Date of Award

12-1-2018

Degree Name

Doctor of Philosophy

Department

Psychology

First Advisor

Kibby, Michelle

Abstract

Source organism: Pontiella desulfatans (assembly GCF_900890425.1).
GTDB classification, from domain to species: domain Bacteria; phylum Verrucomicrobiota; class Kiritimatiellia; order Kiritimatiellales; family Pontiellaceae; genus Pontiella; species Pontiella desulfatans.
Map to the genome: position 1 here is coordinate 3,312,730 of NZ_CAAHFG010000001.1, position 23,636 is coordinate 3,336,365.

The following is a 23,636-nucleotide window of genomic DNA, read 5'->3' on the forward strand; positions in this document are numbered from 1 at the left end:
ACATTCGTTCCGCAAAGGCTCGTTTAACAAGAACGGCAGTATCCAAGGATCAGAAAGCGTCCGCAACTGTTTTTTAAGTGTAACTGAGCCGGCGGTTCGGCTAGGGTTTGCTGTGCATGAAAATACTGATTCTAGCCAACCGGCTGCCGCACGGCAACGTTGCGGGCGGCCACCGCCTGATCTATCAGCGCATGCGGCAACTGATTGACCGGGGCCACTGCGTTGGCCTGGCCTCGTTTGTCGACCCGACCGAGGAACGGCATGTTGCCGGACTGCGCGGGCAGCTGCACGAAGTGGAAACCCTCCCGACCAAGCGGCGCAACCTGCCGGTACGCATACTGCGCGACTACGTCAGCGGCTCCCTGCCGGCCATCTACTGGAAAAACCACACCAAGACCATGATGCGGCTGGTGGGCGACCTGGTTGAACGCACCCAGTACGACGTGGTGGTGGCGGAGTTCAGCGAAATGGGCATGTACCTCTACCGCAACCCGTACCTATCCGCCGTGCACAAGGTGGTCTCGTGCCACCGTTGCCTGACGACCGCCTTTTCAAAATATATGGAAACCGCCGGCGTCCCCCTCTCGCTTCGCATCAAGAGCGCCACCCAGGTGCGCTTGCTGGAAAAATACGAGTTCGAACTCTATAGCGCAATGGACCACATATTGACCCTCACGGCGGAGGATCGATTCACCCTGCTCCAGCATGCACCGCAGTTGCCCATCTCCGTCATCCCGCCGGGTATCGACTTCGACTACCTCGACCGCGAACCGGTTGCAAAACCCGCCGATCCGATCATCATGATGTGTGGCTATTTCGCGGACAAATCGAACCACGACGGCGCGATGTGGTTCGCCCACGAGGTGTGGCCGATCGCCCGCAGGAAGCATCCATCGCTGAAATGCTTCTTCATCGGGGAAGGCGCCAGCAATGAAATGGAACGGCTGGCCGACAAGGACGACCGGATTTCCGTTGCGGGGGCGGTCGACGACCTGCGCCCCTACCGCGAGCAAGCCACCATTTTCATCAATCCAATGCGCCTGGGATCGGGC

Researchers have found executive functioning (EF) to be important for reading and math performance but have paid less attention to their role in writing. Van Dijk and Kintsch (1983) identified three levels of writing: microstructure, macrostructure, and superstructure. The existing work on EF and writing has several limitations: researchers have primarily focused on microstructural writing in children, studied a limited range of EF, not included measures of self-reported EF to compare to laboratory-/lab-based-based measures of EF and not examined the differential contributions of multiple EF to the different levels of writing. Hence, the purpose of this study was to better understand the differential involvement of various laboratory and self-reported EF across various levels of micro- and macrostructural writing measures in emerging adult writing. Results indicated that inhibition was a significant predictor of microstructural writing, such that working carefully increases the accuracy of spelling and mechanics skills. Working memory was related to microstructural grammar and mechanics sentence formulation, potentially through processing the sentences, mentally manipulating the sentence structure, and recording the response while maintaining the sentence information in mind. Verbal fluency was related to microstructural spelling and grammar and mechanics accuracy, as well as macrostructural essay organization, possibly through the ability to efficiently retrieve knowledge critical to perform these tasks. The main analyses did not yield significant results for macrostructural theme development, likely due to methodological issues, but an exploratory analysis demonstrated that organization and problem solving skills predicted theme development, potentially through the ability to think critically about, and organize, the arguments made. Finally, lab-based EF measures were better predictors of the writing measures than the self-reported EF measure, suggesting that these two methods captured different aspects of EF, and that the lab-based predictors were more appropriate to use with lab-based outcome variables, likely due to their narrower and less environmentally-influenced constructs. The results of this study help inform the factors that contribute to writing skills, and this knowledge can be used to improve the detection of writing difficulties and to target writing interventions.

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